Review by Booklist Review
Manansala, the winner of Sisters in Crime's 2018 Eleanor Taylor Bland award, debuts with a spicy and sparkling mystery. Heroine Lila Macapagal has returned to her small hometown of Shady Palms, Illinois, after being burned by her ex in Chicago. When Lila's aunt asks her to help at the family's Filipino restaurant, she's happy to do so--until another one of her exes shows up. Derek Winters, a food critic, is the last person Lila wants to see, especially since a bad review from him could ruin the family. But instead of publishing criticism, Derek drops dead at the dinner table, and Lila is the prime suspect. In a development a bit edgier than that of a typical cozy mystery, Lila goes to jail for a night, and while there she becomes determined to find out who really killed Derek. Along with Lila's funny and feisty voice, there is a lot to love here: complex clues, mouthwatering food descriptions, and a diverse cast of characters. Fans of Vivien Chien will devour this one and look forward to more.
From Booklist, Copyright (c) American Library Association. Used with permission.
Review by Publisher's Weekly Review
Lila Macapagal, the narrator of Manansala's outstanding debut and series launch, notices two unwelcome customers at Tita Rosie's Kitchen, a Filipino restaurant run by her aunt in Shady Palms, Ill., where Lila has moved after a devastating breakup with her fiancé. Ed Long, the restaurant's landlord, is trying to close the place down, and Long's stepson, Derek Winter, a steady customer, consistently writes negative reviews about its cuisine on his blog. Derek just happens to be Lila's former high school boyfriend, and when he dies of food poisoning after eating "the Filipino culinary equivalent of hygge," Lila is the prime suspect. Determined Lila and her best friend, barista extraordinaire Adeena Awan, take it upon themselves to find the real killer and unmask the conspirators targeting Tita Rosie's Kitchen. Chock-full of food lore, this delicious mystery will leave readers hungry for more of the adventures of Lila, her friends and relatives, and her chunky dachshund (who is named after a kind of short, fat sausage). Cozy fans are in for a treat. Agent: Jill Marsal, Marsal Lyon Literary Agency. (May)
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Review by Library Journal Review
DEBUT Lila Macapagal breaks up with her chef boyfriend and moves home to Shady Palms, IL, to help her aunt, Tita Rosie, with her Filipino restaurant. She starts dating her high school boyfriend, Derek Winter, but soon learns he is the notorious food critic who tried to ruin the restaurants in town, including Tita Rosie's. When he keels over while he and his stepfather, the restaurant's landlord, are dining at the restaurant, Lila thinks he's playing a prank. But when Derek dies on the way to the hospital, his stepfather, Ed, is quick to blame the food and pull strings with the sheriff. While her extended family of Filipino aunties and cousins rally around, Lila is arrested for murder and suspected of pushing drugs. If the local police detective is going to accuse her, and Tita Rosie's restaurant and home are at risk for her bail, Lila is going to step up and find the person who killed Derek. VERDICT This debut introduces readers to Filipino American food and culture, with its emphasis on family. There are cozy tropes (the close-knit community, the food business), but the emphasis on the Tagalog language, the culture, and drug dealing in a small town add gravity and individuality to this outstanding series kick-off.--Lesa Holstine, Evansville Vanderburgh P.L., IN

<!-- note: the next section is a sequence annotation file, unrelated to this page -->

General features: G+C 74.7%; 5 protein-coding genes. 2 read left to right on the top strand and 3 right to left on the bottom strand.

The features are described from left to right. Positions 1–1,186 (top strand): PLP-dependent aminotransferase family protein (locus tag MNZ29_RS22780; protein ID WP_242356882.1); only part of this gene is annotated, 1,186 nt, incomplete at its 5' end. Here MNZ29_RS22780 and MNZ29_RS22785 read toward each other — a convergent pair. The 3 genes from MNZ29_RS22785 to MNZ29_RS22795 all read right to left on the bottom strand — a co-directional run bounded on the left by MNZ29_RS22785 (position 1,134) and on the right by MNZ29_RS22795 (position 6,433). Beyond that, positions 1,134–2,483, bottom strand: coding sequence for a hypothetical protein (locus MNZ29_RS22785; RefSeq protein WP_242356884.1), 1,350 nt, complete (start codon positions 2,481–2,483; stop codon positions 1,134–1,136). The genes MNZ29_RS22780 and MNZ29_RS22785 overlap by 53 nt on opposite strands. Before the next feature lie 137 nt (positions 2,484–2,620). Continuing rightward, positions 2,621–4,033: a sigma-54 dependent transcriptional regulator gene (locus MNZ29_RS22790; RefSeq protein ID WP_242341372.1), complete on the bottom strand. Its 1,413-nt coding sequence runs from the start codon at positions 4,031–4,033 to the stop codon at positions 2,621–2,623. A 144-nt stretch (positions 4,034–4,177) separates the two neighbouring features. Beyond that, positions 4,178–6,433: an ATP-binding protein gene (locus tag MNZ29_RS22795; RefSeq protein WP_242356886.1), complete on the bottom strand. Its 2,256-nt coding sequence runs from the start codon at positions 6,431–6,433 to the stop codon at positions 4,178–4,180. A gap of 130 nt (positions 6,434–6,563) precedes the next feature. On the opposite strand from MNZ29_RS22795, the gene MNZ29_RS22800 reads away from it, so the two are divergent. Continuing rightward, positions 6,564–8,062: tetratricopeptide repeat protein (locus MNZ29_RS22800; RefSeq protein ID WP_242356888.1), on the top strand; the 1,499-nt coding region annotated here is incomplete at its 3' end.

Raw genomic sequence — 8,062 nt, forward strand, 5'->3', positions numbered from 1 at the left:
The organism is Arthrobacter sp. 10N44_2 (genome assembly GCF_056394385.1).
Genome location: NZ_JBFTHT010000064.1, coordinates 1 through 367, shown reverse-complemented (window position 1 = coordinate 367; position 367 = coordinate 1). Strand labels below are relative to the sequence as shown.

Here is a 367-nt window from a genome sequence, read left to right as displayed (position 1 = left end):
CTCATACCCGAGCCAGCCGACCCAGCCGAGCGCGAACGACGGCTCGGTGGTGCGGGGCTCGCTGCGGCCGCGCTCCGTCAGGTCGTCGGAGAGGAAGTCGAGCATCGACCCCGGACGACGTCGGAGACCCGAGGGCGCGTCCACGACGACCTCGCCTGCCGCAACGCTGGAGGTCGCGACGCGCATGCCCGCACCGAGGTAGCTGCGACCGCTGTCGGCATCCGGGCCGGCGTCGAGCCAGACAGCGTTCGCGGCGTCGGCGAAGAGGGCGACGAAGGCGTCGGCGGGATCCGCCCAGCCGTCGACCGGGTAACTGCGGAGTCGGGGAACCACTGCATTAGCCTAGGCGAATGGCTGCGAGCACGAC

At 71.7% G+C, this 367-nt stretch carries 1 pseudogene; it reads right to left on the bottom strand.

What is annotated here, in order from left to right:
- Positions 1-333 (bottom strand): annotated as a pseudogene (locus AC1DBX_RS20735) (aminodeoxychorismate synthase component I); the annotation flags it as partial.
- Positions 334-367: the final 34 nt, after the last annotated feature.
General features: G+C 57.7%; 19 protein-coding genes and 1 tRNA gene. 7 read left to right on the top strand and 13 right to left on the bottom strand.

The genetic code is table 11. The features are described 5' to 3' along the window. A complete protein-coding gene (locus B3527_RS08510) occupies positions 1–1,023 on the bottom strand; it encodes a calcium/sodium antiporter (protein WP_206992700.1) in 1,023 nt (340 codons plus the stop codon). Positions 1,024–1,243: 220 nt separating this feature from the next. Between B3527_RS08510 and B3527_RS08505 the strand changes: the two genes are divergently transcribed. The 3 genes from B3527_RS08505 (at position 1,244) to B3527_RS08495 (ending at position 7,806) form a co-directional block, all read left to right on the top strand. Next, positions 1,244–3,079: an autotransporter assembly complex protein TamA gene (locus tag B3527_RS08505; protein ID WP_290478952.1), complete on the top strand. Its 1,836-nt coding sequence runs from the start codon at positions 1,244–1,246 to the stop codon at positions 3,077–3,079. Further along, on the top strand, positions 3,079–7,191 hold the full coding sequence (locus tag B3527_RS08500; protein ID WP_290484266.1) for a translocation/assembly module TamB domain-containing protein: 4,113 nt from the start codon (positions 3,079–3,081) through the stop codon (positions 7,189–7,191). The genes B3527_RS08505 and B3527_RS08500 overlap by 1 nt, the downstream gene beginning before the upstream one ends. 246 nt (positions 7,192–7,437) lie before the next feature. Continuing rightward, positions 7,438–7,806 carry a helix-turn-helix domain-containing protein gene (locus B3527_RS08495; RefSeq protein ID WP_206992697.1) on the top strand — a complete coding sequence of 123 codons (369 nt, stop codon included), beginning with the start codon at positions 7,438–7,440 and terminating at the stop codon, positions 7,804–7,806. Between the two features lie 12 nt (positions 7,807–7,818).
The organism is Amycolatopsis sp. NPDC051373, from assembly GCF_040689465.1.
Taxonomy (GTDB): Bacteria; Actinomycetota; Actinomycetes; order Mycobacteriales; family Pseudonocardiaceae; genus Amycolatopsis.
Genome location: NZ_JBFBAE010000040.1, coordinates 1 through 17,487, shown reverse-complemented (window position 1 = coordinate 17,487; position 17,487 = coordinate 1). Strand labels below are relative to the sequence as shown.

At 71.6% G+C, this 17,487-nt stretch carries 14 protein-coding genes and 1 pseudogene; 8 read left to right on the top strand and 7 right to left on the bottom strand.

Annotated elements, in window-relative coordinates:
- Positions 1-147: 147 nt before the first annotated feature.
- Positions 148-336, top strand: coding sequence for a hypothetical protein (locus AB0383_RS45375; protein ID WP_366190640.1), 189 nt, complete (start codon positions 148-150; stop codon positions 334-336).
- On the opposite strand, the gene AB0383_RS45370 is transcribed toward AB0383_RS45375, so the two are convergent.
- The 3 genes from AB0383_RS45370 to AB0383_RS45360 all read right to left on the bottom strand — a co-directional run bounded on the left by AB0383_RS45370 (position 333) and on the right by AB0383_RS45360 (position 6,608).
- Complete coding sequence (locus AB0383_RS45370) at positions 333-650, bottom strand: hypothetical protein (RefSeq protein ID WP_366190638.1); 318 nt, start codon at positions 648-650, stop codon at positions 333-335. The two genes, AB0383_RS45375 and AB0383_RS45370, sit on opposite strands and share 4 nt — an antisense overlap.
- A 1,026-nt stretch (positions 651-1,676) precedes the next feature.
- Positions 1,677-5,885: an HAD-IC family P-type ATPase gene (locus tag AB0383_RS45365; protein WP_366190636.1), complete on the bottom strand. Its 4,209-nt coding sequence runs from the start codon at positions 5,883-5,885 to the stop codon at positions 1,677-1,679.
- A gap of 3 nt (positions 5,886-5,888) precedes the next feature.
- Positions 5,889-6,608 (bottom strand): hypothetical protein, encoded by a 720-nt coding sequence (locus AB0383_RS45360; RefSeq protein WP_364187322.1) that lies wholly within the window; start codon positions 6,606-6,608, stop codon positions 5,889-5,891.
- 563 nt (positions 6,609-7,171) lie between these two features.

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Review by Kirkus Book Review
Helping out in her Illinois family's Filipino restaurant backfires when a young woman is accused of the murder of a restaurant reviewer who happens to be her ex-boyfriend. Maybe Lila Macapagal's Tita Rosie's restaurant isn't the fanciest, but Tita Rosie's serves up the finest Filipino cuisine in Shady Palms, no matter what online reviewer Derek Winter says. After all, curmudgeonly Derek isn't even a real reviewer; he's just a local boy--turned--man with a computer and a chip on his shoulder from his breakup with Lila years ago. And would he keep coming back if the food were bad? When Derek shows up with his stepfather, Mr. Long, the restaurant's landlord, Lila dreads serving them but can't resist trying out her latest dessert creation, ube crinkles, on them. As usual, Derek can't find anything nice to say in between ravenous bites. When he ends the meal facedown in his food, Lila admonishes him for being melodramatic. But Derek's not kidding around, and by the time Lila calls 911, it's too late. Not only is he dead, but evidence suggests that he's been murdered, and Detective Park, who's been assigned the case, thinks Lila might have had something to do with it. With the help of her resourceful best friend, Adeena Awan, and Amir, Adeena's lawyer-brother, on the case, Lila hopes to stay out of jail. But rising tensions between the friends are stoked by the romantic interest between Amir and Lila, which the families would frown on because of the cultural differences between Lila's Filipino American background and Amir's Pakistani Muslim one. Oh my gulay, as Manansala's glossary indicates is Taglish for OMG: Lila could be in real trouble. A debut that embraces its lightness. Copyright (c) Kirkus Reviews, used with permission.
Copyright (c) Kirkus Reviews, used with permission.